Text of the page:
How did you move into

Career Stories: Paper Conservator to Career Coach

Recently I asked a few colleagues to tell me about their career stories

Specifically:

  • What were you doing before?
  • What are you doing now?
  • How did you make the change? 
  • What tips can you share for making the shift? 

The reason for asking was that I like helping people to move from doing work they don’t enjoy to doing work they do enjoy. Hearing other people’s success stories is inspiring. In addition, they illustrate some of the theories of career development that inform what I do and provide good examples of theory turning into action. I hope to share a few on this blog but in the meantime, I’ll start this off with myself.

This is what happened before I became a career coach

  • Initial training as a secretary on leaving school; started degree in French & Spanish (terrible!).
  • Worked as secretary in an architectural firm (ok… but wondered ‘Is this it for the rest of my career?!’).
  • Took a week of annual leave and did a life drawing course; loved it so much, I decided to go back to college for one more year.
  • Completed a foundation course in art & design; hoped to follow this by a fine art degree specialising in sculpture; got rejected from all the courses I applied for! 
  • Stumbled across a course in something called ‘paper conservation’; had gut feeling this might be the right thing; looked into it and got accepted onto the course.
  • Completed 4-year training in paper conservation (books/archives/art on paper) getting paid work experience along the way in public and private practice (UK) and libraries/museums (Australia).  Did some back-packing too!
  • On completion of my training, I got a job (somewhat unexpectedly) in the USA; worked there for 2 years. Realised I didn’t want to be in the USA permanently.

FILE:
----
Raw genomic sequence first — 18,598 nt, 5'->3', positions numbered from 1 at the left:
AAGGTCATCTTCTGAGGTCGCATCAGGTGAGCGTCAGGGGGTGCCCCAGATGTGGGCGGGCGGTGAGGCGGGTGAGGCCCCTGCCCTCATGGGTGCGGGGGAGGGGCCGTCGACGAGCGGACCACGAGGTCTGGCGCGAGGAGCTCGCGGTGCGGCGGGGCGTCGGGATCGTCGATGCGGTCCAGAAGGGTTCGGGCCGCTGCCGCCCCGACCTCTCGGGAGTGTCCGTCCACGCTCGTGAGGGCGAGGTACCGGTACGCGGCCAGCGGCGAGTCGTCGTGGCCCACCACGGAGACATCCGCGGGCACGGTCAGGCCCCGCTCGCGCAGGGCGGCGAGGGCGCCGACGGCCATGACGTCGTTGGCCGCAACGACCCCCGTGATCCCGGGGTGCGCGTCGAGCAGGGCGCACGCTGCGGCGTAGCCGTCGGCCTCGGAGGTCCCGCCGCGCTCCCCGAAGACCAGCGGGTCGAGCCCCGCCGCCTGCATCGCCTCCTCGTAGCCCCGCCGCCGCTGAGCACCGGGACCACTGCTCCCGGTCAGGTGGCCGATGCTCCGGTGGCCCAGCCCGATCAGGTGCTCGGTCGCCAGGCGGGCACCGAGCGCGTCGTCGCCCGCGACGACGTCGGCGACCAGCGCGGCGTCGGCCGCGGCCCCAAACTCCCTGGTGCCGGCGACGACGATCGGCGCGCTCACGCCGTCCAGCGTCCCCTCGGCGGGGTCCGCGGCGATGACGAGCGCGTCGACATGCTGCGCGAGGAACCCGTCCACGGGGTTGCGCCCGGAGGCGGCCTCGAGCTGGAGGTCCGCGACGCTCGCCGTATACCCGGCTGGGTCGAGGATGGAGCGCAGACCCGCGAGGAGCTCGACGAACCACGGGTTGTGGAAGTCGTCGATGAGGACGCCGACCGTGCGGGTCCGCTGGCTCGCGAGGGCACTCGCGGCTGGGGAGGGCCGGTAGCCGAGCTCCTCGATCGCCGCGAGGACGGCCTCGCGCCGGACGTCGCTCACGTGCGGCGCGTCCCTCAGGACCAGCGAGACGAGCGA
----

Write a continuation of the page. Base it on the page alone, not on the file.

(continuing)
• Not enough work in UK when I returned – had to rethink how to earn a living. Spoke to career counsellor and decided to move into university admin based on my existing skills and aptitudes.
  • HOWEVER, I was so struck by the positive experience of career guidance that I wanted to do it myself.  That niggly feeling stayed with me for years…
  • Worked in university admin for 16 years or so all the while wishing I could do something that helped people (and more specifically, wondering whether I could actually retrain to be a career counsellor). 
  • Eventually did retrain in career guidance/coaching while working f/t. Got certified as a Gallup CliftonStrengths Coach and completed British Psychological Society’s Test User Certificate in Ability/Aptitude testing. 
  • Finally took the plunge to become self-employed as career consultant and got trained as a Gallup CliftonStrengths coach.

What my story illustrates

Vocational orientation: broadly speaking there are three vocational orientations: people, information, things. Right from the start I wanted to help people. But I was working with things and systems for the first half of my career. Sometimes it takes time for one’s vocational orientation to become clear.

Planned happenstance: my job in America came about because of a letter I wrote to the company there expressing an interest in what they did. I wasn’t actually looking for a job because I still had another year of study to go. But a year later they got in touch to ask if I’d be interested in a job. This sort of ‘luck’ is something that can be created more intentionally if you’re changing career. It’s called ‘planned happenstance’.

Tip #1: If there’s something you’ve always wanted to do, it’s probably for a good reason.  Don’t delay.  Get on with investigating it.

Tip #2: Enjoy the process of change.  It takes time to try on different types of work but once you find the right ‘fit’, it’s worth it.

Tip #3: The things we do today can have positive and unexpected repercussions further down the line.


If you have a story you’d be willing to share on this blog in order to help others who are shifting career, I’d love to hear it.



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